I live a life that my mother has affectionately dubbed a “champagne lifestyle on a beer budget.” She’s not the first to throw this phrase at me, nor did she coin it. I am one of millions who probably live this way: from penny to penny, but with champagne in hand — champagne that is sometimes bought with pennies. I think the word “gluttony” also comes into play in these cases.
I would never deny the fact that I live beyond my means, that I’m spoiled or that I think it’s totally reasonable to drop several thousand dollars on a Birkin bag. Although I’ve yet to do the latter, I dream of the day that I can. It’s not a persistent dream, or one that conquers my every thought, but it’s there somewhat close to the forefront of my brain. I just know that the crutch of my arm would love to be snuggled up against the straps of an Hermès bag. I know that my arm would confirm this, if it had a mouth with which to speak.
In a world that has ingrained in our head that luxury and material objects are what we really all need and want, it’s hard to escape it. From magazine ads that show beautiful people dripping in Tiffany diamonds or traveling with every piece of Louis Vuitton luggage ever designed, it’s very easy to lose sight of reality. Our society has taught us that money can buy us whatever we want, and the more we have, the more we want, and somewhere along the line you can quell a sadness with a pair of shoes. There’s a reason why the term “retail therapy” exists.
When I returned to my apartment last week, after being in Paris for a few months, I was saddened to find that woman with whom I did the swap — or one of her friends — had stolen from me. A brand new coat from J.Crew that still had the tags on it and was in the back of the closet was gone, J.Crew shorts and skirts that also still had the tags were missing, brand new Clinique products from Christmas had been swiped and my beloved pair of pink Prada shoes, the ones I bought the first week I moved to New York City that I promised to keep until I died, had also been taken. After a long flight, lost luggage thanks to the airline, saying goodbye my love Olivier and coming home to a trashed apartment — on top of my usual fragile emotional state — I was devastated. I had been robbed by someone whom I trusted to be in my space for that amount of time, and considering how avidly she claimed her innocence, I knew I was never going to see those things again.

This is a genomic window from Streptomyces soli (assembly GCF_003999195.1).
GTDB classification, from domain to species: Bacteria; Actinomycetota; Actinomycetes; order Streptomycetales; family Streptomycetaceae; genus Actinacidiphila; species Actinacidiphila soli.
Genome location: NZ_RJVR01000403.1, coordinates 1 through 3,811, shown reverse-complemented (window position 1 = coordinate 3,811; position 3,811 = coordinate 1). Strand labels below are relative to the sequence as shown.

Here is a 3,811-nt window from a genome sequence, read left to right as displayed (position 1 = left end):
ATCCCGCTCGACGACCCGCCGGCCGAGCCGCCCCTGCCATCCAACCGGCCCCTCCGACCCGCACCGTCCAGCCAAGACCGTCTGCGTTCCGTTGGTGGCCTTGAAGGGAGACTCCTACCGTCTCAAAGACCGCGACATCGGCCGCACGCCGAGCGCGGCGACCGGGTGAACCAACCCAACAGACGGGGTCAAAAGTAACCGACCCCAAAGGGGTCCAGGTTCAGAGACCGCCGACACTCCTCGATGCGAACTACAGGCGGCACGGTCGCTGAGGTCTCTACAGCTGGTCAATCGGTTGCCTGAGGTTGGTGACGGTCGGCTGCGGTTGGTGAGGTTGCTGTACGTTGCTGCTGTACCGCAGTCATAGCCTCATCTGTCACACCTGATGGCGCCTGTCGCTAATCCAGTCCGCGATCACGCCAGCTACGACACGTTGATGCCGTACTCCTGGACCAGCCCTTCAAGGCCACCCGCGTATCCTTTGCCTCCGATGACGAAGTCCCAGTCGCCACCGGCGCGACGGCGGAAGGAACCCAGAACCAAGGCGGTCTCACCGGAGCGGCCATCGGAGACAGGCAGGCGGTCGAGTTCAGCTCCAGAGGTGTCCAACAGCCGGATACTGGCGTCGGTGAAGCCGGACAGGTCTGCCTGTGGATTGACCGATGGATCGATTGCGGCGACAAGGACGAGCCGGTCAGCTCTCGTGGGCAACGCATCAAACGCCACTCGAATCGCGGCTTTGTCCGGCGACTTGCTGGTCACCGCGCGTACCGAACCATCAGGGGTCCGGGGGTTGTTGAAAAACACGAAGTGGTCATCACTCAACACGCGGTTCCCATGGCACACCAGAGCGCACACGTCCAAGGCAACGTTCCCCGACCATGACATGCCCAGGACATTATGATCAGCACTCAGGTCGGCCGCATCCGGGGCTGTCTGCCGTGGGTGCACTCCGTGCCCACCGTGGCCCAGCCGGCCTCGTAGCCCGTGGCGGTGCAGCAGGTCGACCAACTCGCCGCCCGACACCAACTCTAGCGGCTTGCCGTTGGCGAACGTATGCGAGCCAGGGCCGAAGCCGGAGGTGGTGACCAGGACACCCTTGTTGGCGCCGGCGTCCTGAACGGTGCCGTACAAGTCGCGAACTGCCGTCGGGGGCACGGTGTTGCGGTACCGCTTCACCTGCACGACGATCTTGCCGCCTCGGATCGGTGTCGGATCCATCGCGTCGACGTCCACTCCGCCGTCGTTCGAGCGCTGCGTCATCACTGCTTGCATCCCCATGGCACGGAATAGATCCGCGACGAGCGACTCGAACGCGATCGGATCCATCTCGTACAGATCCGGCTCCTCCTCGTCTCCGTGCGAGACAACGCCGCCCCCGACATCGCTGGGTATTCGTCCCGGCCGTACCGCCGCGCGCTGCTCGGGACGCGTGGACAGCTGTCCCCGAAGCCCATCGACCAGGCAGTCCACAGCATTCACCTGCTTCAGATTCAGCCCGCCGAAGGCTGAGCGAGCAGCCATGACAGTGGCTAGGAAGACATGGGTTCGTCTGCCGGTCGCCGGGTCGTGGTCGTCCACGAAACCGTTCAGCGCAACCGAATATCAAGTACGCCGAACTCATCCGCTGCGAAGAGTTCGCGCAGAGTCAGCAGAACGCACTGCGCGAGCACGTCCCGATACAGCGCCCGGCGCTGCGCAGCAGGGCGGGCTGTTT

I had just come back from a trip that very few will get to have in their lifetime. I’m a woman who was able to drop her life in New York City to run off to a Paris to deal, or rather avoid, the emotional issues that plague me here. I have never wanted for much, I have a phenomenal group of friends who love me despite the fact that I’m a nutcase, a family who does everything for me, and yet there I was, like a brat, throwing a fit over Prada shoes and J.Crew. Yes, the shoes had a sentimental value, but as a friend pointed out to me last night, shoes don’t last forever and they would have eventually fallen apart — the same goes for the coat, the other articles of clothing, and it’s not like I wasn’t going to use that Clinique cream until every last drop was gone. None of it was going to last forever, because materialistic things don’t — that’s both their beauty and their curse.